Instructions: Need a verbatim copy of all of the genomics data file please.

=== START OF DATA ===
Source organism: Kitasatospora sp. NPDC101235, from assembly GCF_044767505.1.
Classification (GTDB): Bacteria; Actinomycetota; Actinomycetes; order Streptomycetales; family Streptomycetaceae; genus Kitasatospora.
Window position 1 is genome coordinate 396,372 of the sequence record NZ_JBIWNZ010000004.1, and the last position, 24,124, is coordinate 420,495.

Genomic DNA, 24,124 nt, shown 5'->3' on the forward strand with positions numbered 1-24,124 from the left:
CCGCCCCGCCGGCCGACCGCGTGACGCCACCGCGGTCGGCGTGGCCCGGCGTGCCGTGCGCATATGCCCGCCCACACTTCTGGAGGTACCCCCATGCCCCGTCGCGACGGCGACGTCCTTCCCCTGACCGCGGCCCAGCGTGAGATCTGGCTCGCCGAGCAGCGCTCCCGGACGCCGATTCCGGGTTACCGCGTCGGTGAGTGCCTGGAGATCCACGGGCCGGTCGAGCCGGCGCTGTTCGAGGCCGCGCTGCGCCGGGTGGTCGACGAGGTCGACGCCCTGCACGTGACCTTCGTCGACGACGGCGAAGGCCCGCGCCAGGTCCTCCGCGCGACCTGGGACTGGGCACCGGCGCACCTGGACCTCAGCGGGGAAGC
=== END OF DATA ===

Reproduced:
Source organism: Kitasatospora sp. NPDC101235, from assembly GCF_044767505.1.
Classification (GTDB): Bacteria; Actinomycetota; Actinomycetes; order Streptomycetales; family Streptomycetaceae; genus Kitasatospora.
Window position 1 is genome coordinate 396,372 of the sequence record NZ_JBIWNZ010000004.1, and the last position, 24,124, is coordinate 420,495.

Genomic DNA, 24,124 nt, shown 5'->3' on the forward strand with positions numbered 1-24,124 from the left:
CCGCCCCGCCGGCCGACCGCGTGACGCCACCGCGGTCGGCGTGGCCCGGCGTGCCGTGCGCATATGCCCGCCCACACTTCTGGAGGTACCCCCATGCCCCGTCGCGACGGCGACGTCCTTCCCCTGACCGCGGCCCAGCGTGAGATCTGGCTCGCCGAGCAGCGCTCCCGGACGCCGATTCCGGGTTACCGCGTCGGTGAGTGCCTGGAGATCCACGGGCCGGTCGAGCCGGCGCTGTTCGAGGCCGCGCTGCGCCGGGTGGTCGACGAGGTCGACGCCCTGCACGTGACCTTCGTCGACGACGGCGAAGGCCCGCGCCAGGTCCTCCGCGCGACCTGGGACTGGGCACCGGCGCACCTGGACCTCAGCGGGGAAGC